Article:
Sen. Angus King of Maine grilled two of the top US intelligence officials Wednesday on their refusal to answer questions about their conversations with President Donald Trump during a committee hearing.
King pressed the men a day after The Washington Post reported that Trump tried to get both of them to intervene in the FBI’s Russia investigation.
Trump last month fired FBI Director James Comey, who oversaw the bureau’s investigation into Russian election meddling, after the Post’s reported efforts to get Coats and Rogers to intervene in the investigation. The Post reported that both Coats and Rogers refused to do so.
In the Wednesday hearing, National Security Agency Director Mike Rogers refused to discuss specifics about his conversations with Trump. He said he had never felt “pressured” to alter the course of an investigation, adding that no president had ever “directed” him to do any unethical or “illegal” acts.
Dan Coats, the director of national intelligence, echoed Rogers in his initial response, saying he “never felt pressured” to intervene in an ongoing investigation.
King opened his line of questioning by asking if Rogers discussed his testimony before the committee with the White House ahead of time. Rogers said he did, asking if the White House “intended to invoke executive privileges associated with any interactions between” himself and Trump. But Rogers said he “didn’t get a definitive answer” on whether the president would invoke executive privilege, making any of the conversations off-limits to be discussed before the committee.
“So then I’ll ask both of you the same question,” King said. “Why are you not answering these questions? Is there an invocation by the president of the United States of executive privilege? Is there or not?”
“Not that I’m aware of,” Rogers replied.
“Then why are you not answering our questions?” King snapped back.
Rogers said he was not answering questions on the content of his conversations with Trump “because I feel it is inappropriate.”
“What you feel isn’t relevant, admiral,” King said. “What you feel isn’t the answer.”
“Is there an invocation of executive privilege?” he asked again. “If there is, let’s know about it. If there isn’t, answer the questions.”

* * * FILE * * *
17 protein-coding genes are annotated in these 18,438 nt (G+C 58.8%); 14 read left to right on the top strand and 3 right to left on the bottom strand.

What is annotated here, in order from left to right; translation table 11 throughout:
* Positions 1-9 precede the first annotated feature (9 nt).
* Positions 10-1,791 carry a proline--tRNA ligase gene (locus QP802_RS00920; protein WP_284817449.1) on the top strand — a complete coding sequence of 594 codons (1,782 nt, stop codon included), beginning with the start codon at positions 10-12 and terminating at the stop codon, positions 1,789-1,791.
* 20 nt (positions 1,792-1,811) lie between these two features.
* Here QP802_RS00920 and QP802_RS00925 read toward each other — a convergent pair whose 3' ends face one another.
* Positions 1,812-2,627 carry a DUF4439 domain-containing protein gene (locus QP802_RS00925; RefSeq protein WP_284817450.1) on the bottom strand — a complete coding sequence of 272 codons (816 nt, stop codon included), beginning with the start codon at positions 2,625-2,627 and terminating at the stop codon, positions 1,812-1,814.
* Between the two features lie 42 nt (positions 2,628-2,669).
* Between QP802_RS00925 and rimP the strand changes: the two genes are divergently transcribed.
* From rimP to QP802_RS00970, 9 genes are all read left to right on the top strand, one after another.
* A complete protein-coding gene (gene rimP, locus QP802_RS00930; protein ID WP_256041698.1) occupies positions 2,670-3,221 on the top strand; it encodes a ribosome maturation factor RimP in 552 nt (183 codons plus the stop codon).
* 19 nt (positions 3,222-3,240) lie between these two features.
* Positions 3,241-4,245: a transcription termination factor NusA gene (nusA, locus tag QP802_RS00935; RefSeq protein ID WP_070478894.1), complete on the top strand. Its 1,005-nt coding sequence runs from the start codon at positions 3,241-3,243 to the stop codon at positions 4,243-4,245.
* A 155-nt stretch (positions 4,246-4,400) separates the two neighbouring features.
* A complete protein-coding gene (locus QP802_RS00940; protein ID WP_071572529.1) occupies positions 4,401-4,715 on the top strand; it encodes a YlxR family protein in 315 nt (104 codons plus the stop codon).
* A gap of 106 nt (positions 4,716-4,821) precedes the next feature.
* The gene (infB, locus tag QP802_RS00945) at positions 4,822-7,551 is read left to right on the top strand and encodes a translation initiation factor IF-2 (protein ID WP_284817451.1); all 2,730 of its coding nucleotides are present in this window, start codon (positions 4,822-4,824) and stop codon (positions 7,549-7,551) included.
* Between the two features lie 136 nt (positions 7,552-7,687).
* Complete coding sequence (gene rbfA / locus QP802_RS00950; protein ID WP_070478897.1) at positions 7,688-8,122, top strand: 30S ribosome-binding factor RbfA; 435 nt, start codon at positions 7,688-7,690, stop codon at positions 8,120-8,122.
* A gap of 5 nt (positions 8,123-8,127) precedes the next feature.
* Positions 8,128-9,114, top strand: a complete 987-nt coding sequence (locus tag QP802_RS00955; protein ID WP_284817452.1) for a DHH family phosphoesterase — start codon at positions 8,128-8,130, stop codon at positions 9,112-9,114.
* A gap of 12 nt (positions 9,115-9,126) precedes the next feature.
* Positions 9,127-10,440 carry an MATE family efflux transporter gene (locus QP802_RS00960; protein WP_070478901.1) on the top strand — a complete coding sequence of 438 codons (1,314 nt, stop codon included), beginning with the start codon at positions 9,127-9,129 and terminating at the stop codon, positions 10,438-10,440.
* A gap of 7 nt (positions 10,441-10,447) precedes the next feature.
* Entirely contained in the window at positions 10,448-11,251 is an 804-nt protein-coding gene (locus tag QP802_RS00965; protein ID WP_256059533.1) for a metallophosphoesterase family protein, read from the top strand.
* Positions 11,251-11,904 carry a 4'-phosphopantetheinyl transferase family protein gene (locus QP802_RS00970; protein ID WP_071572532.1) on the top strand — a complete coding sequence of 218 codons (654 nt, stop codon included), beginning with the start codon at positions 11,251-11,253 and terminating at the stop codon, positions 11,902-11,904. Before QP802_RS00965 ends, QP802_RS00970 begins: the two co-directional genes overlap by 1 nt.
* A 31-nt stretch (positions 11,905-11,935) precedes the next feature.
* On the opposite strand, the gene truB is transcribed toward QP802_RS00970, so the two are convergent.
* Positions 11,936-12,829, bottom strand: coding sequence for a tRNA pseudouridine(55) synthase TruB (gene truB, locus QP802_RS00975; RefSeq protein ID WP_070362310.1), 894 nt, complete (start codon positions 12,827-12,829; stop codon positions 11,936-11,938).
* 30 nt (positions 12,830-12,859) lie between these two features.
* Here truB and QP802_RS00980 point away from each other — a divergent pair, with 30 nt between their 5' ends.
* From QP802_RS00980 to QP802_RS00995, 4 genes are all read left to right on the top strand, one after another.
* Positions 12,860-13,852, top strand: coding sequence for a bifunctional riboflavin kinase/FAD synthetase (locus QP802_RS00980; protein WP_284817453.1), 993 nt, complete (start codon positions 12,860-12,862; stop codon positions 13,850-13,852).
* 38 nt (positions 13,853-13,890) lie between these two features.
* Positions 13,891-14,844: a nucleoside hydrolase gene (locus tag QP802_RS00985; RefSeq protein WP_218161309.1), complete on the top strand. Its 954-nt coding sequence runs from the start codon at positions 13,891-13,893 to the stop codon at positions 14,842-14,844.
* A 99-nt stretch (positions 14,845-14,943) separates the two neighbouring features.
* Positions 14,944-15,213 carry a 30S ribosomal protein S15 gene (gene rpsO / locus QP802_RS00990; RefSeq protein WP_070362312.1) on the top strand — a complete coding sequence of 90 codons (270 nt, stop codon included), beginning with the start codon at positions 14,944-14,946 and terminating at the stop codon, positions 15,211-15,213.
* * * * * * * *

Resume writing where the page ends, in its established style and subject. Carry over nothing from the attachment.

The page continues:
Rogers refused to expand, standing by his initial comments in the hearing.
“I’m not interested in repeating myself sir,” Rogers said. “And I don’t mean that in a contentious way.”
“Well, I do mean it in a contentious way,” King fired back. “I don’t understand why you’re not answering our questions.”
Rogers called the conversations “classified” and said it was inappropriate to discuss them “in an open forum.”
“What is classified about a conversation involving whether or not you should intervene in the FBI investigation,” King asked, to which Rogers reiterated that he was standing by his earlier remarks.
The Maine senator, an independent who caucuses with the Democrats, then moved on to Coats.
“What’s your basis for your refusal to answer these questions today?” he asked.
But Coats too was standing by his initial comments and saying he did not believe it was “appropriate” for him to speak on those conversations during the open hearing.
“What’s the basis?” King asked. “I’m not satisfied with ‘I do not believe it is appropriate’ or ‘I do not want to answer.’ I want to understand the legal basis. You swore that oath to tell us the truth, the whole truth, and nothing but the truth. And today you are refusing to do so. What is the legal basis for your refusal to testify to this committee?”
Coats said he was “not sure I have a legal basis.”
“But I am more than willing to sit before this committee in its investigative process in closed session and answer your questions,” he continued.
Both Coats and Rogers agreed that the “appropriate” thing was to discuss the matter in the closed session, which was set to take place later Wednesday afternoon. But both also said they still need to consult the White House on whether executive privilege will be invoked.
In his concluding remarks, King said Coats’ and Rogers’ earlier insistence that they had not been pressured by Trump “waived executive privilege by in effect testifying as to something that didn’t happen.”
“And I believe you opened the door to these questions,” King said. “It is in my belief that you are inappropriately refusing to answer these questions.”
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